English Idioms

Funny Christmas Related Idioms

Funny Christmas Related Idioms

Christmas comes but once a year
Use this opportunity to enjoy yourself to the fullest.

White Christmas
A Christmas day with a snow

Good things come in small packages
Something does not to be big in order to be good

The more the merrier
More people will make something more enjoyable

Thanksgiving Idioms

thanksgivings turkey

I’m stuffed.
Eat too much food

Go cold turkey
Fast but unpleasant method of stopping an addictive habit

Count your blessings
To be grateful for the good things in your life

A blessing in disguise
Bad or unlucky but is actually good

Talk turkey
Talk honestly and directly

A Mixed Blessing
A situation that has disadvantages as well as advantages

Gobble Up
To eat something in its entirety very quickly

The Rest Is Gravy
Very easy and straightforward to complete

A gravy train
An easy way of earning a lot of money

Food coma
Feeling of sleepiness experienced after eating too much food

Happy Thanksgiving!

What does “like herding cats” mean?

The phrase herding cats comes from the common saying that something involving coordination of many different groups or people is as difficult as herding cats.

An idiom denoting a futile attempt to control or organize a class of entities which are inherently uncontrollable – as in the difficulty of attempting to command a large number of cats into a group (herd).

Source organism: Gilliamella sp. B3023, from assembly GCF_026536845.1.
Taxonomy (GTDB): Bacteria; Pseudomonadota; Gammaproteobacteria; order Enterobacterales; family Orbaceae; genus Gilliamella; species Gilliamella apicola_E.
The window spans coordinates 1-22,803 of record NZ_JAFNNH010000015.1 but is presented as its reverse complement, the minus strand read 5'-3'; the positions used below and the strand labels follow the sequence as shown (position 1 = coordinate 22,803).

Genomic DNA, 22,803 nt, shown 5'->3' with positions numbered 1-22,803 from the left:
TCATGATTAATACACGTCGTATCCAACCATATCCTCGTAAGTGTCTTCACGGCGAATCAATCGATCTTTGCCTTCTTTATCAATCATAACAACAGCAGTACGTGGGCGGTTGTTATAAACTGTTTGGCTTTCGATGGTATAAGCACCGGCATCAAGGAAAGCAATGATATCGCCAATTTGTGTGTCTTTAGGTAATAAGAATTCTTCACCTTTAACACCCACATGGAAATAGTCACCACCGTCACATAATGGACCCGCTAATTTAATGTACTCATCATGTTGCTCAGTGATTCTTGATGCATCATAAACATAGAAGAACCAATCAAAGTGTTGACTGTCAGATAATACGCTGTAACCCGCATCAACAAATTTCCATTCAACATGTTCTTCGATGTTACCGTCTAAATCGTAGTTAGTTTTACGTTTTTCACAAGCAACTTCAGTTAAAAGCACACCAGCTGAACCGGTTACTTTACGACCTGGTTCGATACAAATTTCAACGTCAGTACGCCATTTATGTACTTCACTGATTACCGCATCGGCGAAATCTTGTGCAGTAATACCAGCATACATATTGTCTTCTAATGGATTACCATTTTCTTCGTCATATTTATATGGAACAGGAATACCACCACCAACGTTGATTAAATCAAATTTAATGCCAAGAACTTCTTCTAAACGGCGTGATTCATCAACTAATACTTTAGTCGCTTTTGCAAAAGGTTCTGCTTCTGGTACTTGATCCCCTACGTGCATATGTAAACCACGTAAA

Idiom: Mumbo Jumbo

Idiom: Mumbo Jumbo

Nonsense or meaningless speech.

Unnecessarily involved and incomprehensible language.

Idiom: Loose Cannon

Idiom: Loose Cannon

Loose Cannon:
Someone who is unpredictable and can cause damage if not kept in check.

Idiom: Dog Days of Summer

Dog Days of Summer

Dog Days of Summer:
The hottest days of the summer season.

Idiom: Buy A Lemon

Idiom: Buy A Lemon

Buy A Lemon:
To purchase a vehicle that constantly gives problems or stops running after you drive it away.

Idiom: Let Bygones Be Bygones

Let Bygones Be Bygones:
To forget about a disagreement or argument.
Forgive someone for something he or she did in the past.

Idiom: Tongue-in-cheek


The tongue-in-cheek figure of speech is used to imply that a statement or other production is humorously or otherwise not seriously intended.

Idiom: Don’t Look A Gift Horse In The Mouth

Don't Look A Gift Horse In The Mouth

Don’t Look A Gift Horse In The Mouth:
When someone gives you a gift, don’t be ungrateful.

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